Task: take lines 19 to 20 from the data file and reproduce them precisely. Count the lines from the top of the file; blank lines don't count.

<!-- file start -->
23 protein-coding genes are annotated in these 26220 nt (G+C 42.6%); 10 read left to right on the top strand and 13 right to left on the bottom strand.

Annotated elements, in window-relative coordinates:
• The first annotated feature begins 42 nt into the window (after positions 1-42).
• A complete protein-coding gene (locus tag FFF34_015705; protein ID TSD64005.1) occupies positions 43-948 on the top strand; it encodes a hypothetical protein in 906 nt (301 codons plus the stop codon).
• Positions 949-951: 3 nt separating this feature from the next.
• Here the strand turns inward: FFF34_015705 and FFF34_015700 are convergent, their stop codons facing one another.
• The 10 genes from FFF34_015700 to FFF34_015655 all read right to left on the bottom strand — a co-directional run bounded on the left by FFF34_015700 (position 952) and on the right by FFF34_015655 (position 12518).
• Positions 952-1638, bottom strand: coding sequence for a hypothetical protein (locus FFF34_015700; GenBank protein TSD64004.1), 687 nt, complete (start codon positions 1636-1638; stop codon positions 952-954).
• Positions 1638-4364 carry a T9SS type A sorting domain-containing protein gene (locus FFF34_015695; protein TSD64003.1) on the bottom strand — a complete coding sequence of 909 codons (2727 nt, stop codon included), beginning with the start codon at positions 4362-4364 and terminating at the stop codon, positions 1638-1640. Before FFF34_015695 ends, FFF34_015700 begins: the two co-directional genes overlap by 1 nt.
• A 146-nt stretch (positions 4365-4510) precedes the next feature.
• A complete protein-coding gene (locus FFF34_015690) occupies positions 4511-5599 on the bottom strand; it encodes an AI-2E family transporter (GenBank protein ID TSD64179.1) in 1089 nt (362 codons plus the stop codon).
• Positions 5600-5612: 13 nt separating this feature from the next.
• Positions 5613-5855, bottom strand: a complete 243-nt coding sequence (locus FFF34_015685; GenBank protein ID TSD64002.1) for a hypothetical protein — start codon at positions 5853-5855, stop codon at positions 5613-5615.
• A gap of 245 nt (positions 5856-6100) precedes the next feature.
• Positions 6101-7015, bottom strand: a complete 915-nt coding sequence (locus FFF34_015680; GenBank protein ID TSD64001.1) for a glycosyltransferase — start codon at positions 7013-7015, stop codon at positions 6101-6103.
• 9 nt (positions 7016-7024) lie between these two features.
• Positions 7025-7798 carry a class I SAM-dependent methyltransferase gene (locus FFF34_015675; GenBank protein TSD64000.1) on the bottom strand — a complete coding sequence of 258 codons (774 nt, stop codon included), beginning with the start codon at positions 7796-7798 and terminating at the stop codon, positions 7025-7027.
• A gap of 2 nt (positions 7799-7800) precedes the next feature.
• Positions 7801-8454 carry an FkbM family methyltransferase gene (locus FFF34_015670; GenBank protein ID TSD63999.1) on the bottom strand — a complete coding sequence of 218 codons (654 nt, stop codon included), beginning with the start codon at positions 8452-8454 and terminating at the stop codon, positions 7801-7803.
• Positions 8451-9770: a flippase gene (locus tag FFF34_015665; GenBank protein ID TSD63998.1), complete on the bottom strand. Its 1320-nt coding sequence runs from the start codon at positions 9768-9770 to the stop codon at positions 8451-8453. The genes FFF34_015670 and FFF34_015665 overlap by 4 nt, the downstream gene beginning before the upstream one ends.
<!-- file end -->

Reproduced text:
• Positions 7801-8454 carry an FkbM family methyltransferase gene (locus FFF34_015670; GenBank protein ID TSD63999.1) on the bottom strand — a complete coding sequence of 218 codons (654 nt, stop codon included), beginning with the start codon at positions 8452-8454 and terminating at the stop codon, positions 7801-7803.
• Positions 8451-9770: a flippase gene (locus tag FFF34_015665; GenBank protein ID TSD63998.1), complete on the bottom strand. Its 1320-nt coding sequence runs from the start codon at positions 9768-9770 to the stop codon at positions 8451-8453. The genes FFF34_015670 and FFF34_015665 overlap by 4 nt, the downstream gene beginning before the upstream one ends.